The World Bank Group on Thursday, September 16, confirmed that it will cease publication of its "Doing Business" rankings of country business climates after a review of data irregularities in the 2018 and 2020 reports cited "undue pressure" by top bank officials, including then-Chief Executive Kristalina Georgieva, to boost China's ranking in 2017.
The lender said also added that it will work on a new approach to analysing business and investment climate in countries. Georgieva, who is now the International Monetary Fund's Managing Director, was called out by the World Bank for applying pressure to boost China's position in a ranking of economies.
The bank cited that Georgieva, along with an adviser pressured staff to "make specific changes to China's data points in an effort to increase its ranking at precisely the same time the country was expected to play a key role in the bank's capital increase campaign."
'Disagree With Findings'
Georgieva said she disagreed with the findings. "I disagree fundamentally with the findings and interpretations of the Investigation of Data Irregularities as it relates to my role in the World Bank's Doing Business report of 2018," Georgieva said in a statement.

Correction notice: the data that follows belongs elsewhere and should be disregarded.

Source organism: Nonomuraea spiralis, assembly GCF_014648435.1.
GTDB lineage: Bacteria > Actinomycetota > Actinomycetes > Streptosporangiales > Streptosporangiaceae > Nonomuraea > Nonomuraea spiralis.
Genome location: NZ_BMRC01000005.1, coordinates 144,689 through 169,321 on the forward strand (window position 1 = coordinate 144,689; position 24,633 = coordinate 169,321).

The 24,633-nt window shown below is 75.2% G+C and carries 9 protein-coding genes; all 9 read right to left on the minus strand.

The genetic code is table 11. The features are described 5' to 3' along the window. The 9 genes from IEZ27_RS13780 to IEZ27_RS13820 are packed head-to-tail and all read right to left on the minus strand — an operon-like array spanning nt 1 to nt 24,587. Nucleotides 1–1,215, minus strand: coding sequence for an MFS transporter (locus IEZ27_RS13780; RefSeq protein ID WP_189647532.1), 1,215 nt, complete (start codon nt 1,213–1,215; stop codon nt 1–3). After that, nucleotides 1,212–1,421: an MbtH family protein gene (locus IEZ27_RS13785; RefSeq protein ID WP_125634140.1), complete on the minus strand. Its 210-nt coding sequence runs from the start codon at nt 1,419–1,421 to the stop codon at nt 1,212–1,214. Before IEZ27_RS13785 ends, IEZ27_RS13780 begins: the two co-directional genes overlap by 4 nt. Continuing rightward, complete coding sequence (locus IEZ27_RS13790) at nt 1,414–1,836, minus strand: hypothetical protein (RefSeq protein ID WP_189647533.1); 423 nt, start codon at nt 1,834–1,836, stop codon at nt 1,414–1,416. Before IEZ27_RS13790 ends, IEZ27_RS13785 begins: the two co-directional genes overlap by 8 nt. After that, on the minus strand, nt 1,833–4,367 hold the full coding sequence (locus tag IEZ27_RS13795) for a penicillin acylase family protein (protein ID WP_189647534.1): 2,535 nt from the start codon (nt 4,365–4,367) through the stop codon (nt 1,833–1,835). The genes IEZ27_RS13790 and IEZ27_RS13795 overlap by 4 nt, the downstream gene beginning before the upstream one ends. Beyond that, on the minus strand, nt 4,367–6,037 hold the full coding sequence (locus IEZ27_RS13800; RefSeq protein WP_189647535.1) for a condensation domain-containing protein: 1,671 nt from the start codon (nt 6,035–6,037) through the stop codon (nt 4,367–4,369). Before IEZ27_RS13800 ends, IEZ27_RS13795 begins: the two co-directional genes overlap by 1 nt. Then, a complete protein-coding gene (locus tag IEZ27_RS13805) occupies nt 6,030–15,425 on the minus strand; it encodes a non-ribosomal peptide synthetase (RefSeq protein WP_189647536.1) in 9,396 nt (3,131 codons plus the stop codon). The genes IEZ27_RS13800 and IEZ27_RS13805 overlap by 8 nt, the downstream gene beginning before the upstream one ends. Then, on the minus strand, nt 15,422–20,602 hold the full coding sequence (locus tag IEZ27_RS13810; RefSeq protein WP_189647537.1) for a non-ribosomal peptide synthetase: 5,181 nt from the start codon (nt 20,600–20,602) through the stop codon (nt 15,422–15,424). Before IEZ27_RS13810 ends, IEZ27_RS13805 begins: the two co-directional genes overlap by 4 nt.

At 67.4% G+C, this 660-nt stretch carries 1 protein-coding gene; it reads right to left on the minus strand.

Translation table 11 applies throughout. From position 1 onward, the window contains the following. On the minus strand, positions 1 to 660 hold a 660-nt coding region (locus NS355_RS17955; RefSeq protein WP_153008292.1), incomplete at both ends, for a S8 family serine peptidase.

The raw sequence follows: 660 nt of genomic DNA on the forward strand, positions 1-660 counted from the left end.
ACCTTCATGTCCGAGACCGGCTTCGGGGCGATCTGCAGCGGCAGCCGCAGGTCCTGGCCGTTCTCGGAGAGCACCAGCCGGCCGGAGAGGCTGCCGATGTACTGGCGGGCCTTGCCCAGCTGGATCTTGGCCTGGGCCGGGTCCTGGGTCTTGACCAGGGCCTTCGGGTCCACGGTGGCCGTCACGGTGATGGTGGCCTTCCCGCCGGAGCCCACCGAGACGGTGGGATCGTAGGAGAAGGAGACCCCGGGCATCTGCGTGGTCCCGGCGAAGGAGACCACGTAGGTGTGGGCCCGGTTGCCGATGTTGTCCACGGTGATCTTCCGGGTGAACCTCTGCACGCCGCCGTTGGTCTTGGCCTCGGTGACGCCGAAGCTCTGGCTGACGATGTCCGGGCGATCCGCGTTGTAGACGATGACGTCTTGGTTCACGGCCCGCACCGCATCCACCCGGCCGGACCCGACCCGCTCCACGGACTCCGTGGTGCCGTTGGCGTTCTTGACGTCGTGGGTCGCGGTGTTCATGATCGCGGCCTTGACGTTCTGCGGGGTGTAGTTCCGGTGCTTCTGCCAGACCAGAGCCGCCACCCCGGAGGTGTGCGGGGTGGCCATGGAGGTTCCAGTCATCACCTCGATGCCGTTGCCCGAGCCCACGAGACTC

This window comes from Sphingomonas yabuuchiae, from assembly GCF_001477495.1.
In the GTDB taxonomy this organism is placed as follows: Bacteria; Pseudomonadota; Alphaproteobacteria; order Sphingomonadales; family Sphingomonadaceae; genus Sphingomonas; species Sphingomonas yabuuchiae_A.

In a statement, the World Bank said in a statement that the decision came after internal audit reports had raised "ethical matters, including the conduct of former Board officials as well as current and/or former Bank staff" and a board investigation conducted by the law firm WilmerHale.
What Was China's Original Position?
In the 2018 report, which was released in October 2017, China's position should have been seven places lower (at No 85 rather than remaining at 78) the World Bank said in a review released in December. Among other things, the Doing Business report analyses regulatory environments, ease of business startups, infrastructure and other business climate measures.
Both the IMF and the World Bank have been embroiled in controversies over the past. In 2011, former French Finance Minister Dominique Strauss-Kahn resigned as head IMF after he was charged with sexual assault allegations, which were eventually dropped. In 2007, Paul Wolfowitz, a top Pentagon official in the Bush administration, resigned as head of the World Bank over his involvement in arranging a pay hike and promotion for his companion.
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